So here's the pointless part: the initial goal was to push type-checking of the (mini-)language being implemented onto the Haskell's typechecker, and it makes implementing small, typed mini-languages that are essentially Haskell's subset very easy, but... if you program in Haskell, what do you need this toy of a language for? And do its types/semantics really align that well with Haskell's? If they don't, this whole ordeal becomes very difficult: imagine a language with three variables (A, B, and C) that can hold either integers or booleans, constants, assignments, basic arithmetic and comparison operators, if-then-else statement and while loop. Trying to encode it in Haskell type-safely (so that variables would have consistent types after all branches/loops' ends) is pretty non-trivial, whether you use GADTs or the approach from the paper. I've seen a blogpost where this exact excercise was done, and it was done in Coq, with essential use of dependent typing.

And trying to pull this off in a language like Java/C# with much more limited type-system is, I would argue, fundamentally misguided. Eric Lippert has summed it quite well in his "Wizards and warriors, part five":

We have no reason to believe that the C# type system was designed to have sufficient generality to encode the rules of Dungeons & Dragons, so why are we even trying?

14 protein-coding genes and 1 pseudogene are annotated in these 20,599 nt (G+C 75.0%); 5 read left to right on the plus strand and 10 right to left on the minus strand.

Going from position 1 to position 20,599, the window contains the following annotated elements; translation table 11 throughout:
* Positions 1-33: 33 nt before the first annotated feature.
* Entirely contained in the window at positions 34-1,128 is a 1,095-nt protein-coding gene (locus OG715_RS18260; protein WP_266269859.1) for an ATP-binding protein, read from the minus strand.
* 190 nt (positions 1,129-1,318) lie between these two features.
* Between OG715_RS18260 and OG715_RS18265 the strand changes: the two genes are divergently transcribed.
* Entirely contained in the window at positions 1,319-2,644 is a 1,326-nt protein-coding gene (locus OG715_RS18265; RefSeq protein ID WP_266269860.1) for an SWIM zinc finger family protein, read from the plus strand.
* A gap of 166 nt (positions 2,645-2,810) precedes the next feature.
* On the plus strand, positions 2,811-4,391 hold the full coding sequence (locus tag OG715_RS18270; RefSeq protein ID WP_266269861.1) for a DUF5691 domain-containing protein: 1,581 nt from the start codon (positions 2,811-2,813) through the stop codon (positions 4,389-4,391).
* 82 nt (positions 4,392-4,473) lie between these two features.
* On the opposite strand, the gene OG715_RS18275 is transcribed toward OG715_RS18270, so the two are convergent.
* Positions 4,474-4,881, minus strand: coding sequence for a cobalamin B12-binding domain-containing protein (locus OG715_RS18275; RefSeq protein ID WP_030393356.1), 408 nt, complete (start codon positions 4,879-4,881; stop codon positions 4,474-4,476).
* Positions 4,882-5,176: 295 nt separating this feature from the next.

Then, of course, there is a problem that in this approach, AST does not actually exist as an object: it's represented as a function/method. If the interpreter you write needs multiple passes over AST, I am afraid you'll have to materialize your AST and AFAIK you can't really fine-tune or optimize the representation of closures in Java/C#. Of course, if you don't need multiple passes, then this approach is perfectly fine, and in fact, that's actually how one-pass compilers are usually structured: the parser straight up calls the code-generating hooks, and when it's done, the code-gen is done.

And when it comes down to actual extensibility, that is, the case when a new node type is added to AST, this approach really doesn't win much compared to conventional visitors: ideally, since interfaces should be immutable, such addition means that a new visitor interface is declared (an extension of the old one) which can be implemented by inheriting from the old interpreter, or by Adapting it — just the same that would be done in the proposed approach.

So, my conclusion: this paper tries to solve the problem of AST representation/interpretation by telling us to essentially write one-pass compilers, in the name of not writing semantic checking code for AST ourselves but instead of shifting it onto the shoulders of Java/C# type checker. No, sorry, but that's not a solution to the actual problem.

2021-07-14 01:21 UTC

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Monday, 12 July 2021 05:36:00 UTC


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Published: Monday, 12 July 2021 05:36:00 UTC